The manufacturers of England were formerly so afraid of pauper labor, so called, that when the proposition for the union of Ireland with England was pending, the purport of which was of course to bring Ireland under the same tariff system as that of England, they sent memorials to Parliament in opposition to the union, on the ground that they would be ruined by the cheap labor of Ireland. Of course, they were disappointed; they were not obliged to disturb or stop the factories of Lancashire and of Yorkshire, or to move them across the Channel. The manufacturers of England soon found out that the low-priced labor of people verging on pauperism is the dearest and not the cheapest labor that can be offered.

I will now close this over-long treatise upon the Method of Tariff Reform by submitting what may be called a practical budget. The figures are based upon the actual accounts of the Treasury of the United States, and upon what is hoped may be the maximum expenditure that will be warranted even by the present Congress.

First let me call attention to a few facts. Let us suppose that the civil war were ended—I mean the financial war, which will not be ended until the last dollar of debt shall have been paid and the last pension shall have fallen in. There are certain necessary annual appropriations which must be met year by year. How could we meet them with the least interference with the freely chosen pursuits of the people, and yet with due regard to the conditions in which we are? The ordinary expenses consist of, first, the cost of the civil service, legislative, judicial, consular, and the like, and the cost of the collection of revenue; second, the support of the army and the construction of fortifications; third, the support of the navy, without expensive appropriations for construction; fourth, the deficiency in the postal service; fifth, the interest on the public debt; sixth, the support of the Indians; and seventh, the miscellaneous expenses. The sum of these regular or normal expenditures, aside from war obligations, according to the estimates submitted by the Secretary of the Treasury for the next fiscal year, which estimates until now have been more apt to be cut down than increased by Congress, amount to less than $200,000,000. We may set off a tax against each branch of expenditure, and the conclusion which we reach is rather singular.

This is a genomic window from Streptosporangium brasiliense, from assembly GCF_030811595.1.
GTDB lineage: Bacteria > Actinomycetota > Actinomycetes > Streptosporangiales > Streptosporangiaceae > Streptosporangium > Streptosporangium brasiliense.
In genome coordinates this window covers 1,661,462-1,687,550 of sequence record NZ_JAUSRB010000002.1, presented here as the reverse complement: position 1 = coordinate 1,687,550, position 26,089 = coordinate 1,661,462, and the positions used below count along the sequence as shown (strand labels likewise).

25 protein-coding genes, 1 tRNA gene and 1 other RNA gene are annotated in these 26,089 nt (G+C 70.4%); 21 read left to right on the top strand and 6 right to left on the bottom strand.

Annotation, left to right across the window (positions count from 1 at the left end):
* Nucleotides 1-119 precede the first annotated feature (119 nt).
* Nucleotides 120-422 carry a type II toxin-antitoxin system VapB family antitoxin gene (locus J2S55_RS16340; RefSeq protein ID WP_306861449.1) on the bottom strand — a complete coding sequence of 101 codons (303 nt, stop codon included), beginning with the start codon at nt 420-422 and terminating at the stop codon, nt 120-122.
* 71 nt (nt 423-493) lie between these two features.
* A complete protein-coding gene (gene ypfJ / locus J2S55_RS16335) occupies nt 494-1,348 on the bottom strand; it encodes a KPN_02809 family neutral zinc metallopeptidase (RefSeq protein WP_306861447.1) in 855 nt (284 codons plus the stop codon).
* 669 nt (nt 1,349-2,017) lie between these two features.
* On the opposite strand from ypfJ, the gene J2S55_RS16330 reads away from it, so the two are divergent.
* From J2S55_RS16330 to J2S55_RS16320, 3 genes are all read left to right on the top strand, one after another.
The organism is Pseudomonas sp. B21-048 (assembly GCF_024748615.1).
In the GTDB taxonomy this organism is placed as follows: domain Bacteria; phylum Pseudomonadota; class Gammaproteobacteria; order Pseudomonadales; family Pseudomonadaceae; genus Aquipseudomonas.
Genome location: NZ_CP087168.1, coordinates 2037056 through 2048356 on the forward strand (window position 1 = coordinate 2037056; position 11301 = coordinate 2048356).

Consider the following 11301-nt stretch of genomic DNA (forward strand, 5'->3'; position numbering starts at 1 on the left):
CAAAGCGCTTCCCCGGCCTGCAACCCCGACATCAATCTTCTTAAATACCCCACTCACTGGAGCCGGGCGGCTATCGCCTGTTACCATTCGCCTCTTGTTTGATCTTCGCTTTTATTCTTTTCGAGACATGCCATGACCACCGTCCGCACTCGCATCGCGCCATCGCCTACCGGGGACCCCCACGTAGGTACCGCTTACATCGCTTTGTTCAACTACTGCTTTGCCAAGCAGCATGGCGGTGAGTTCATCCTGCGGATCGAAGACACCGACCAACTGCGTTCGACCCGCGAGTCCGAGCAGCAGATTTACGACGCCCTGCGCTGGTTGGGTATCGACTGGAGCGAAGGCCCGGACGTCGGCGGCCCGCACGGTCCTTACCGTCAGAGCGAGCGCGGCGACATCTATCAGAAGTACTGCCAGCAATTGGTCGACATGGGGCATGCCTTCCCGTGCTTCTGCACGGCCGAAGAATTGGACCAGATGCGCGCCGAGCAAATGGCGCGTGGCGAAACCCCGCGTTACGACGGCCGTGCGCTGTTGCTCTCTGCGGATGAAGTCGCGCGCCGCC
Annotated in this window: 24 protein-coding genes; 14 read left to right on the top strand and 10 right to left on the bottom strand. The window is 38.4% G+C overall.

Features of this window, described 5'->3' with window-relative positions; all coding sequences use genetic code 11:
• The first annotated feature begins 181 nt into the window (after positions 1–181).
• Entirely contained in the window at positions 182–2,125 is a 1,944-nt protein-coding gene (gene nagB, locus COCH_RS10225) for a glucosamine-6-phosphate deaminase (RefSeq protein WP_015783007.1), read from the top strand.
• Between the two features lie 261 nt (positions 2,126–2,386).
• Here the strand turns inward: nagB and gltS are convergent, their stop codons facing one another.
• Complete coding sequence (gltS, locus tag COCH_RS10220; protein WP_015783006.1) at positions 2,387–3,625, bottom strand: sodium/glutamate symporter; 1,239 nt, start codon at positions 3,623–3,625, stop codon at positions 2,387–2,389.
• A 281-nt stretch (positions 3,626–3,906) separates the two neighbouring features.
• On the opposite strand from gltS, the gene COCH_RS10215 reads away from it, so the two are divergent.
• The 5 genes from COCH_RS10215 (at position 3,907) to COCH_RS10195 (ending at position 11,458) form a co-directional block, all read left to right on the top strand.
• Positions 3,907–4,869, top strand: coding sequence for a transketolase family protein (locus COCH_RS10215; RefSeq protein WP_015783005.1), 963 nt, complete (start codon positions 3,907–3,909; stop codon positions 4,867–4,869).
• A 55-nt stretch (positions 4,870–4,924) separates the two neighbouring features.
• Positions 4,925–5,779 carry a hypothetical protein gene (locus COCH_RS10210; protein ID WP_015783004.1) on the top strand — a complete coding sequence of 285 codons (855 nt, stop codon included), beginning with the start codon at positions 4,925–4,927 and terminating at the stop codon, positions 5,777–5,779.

Omitting fractions, the internal revenue from whisky more than pays the cost of the civil government. The excess added to the tobacco tax more than suffices to pay the army expenses and fortifications. The navy floats on beer, with a part of the beer tax to spare and carry forward. The income from the Indian trust funds meets the cost of the Indian Department. The miscellaneous permanent receipts of various kinds more than cover the miscellaneous permanent expenses; while the sugar tax and the revenue derived from imported liquors and tobacco cover the postal deficiency and the interest on the public debt, with $10,000,000 to spare.

Were it not for pensions and sinking funds, our pleasant vices, with the tax on sugar added, would support the Government on a very adequate scale, not very economically administered, and with a margin for contingencies of more than $10,000,000 to spend on rivers and harbors.

This is only one way of putting the case. It shows how easily we could cover all the normal or peace expenditures of the Government by taxing nothing but spirits, beer, tobacco, and sugar. But we are subject to war expenses and we must continue some war taxes for a term of years. We may therefore make up two accounts:

War Expenses:No. 1
Current annual pensions, $65,000,000; arrears, $35,000,000 $100,000,000
Interest on war debt 31,500,000
Sinking fund 48,500,000
Total war expense $180,000,000
War Taxes:
Internal tax on whisky $78,000,000
Internal tax on beer 27,000,000
Internal tax on tobacco 33,000,000
Duties on sugar and molasses 60,000,000
Elasticity in next fiscal year 2,000,000
Total war taxes $200,000.000
Excess of war revenue carried forward $20,000,000

No. 2.

Peace Expenditures:
Civil service $66,000,000
Army and fortifications 37,000,000
Navy 25,000,000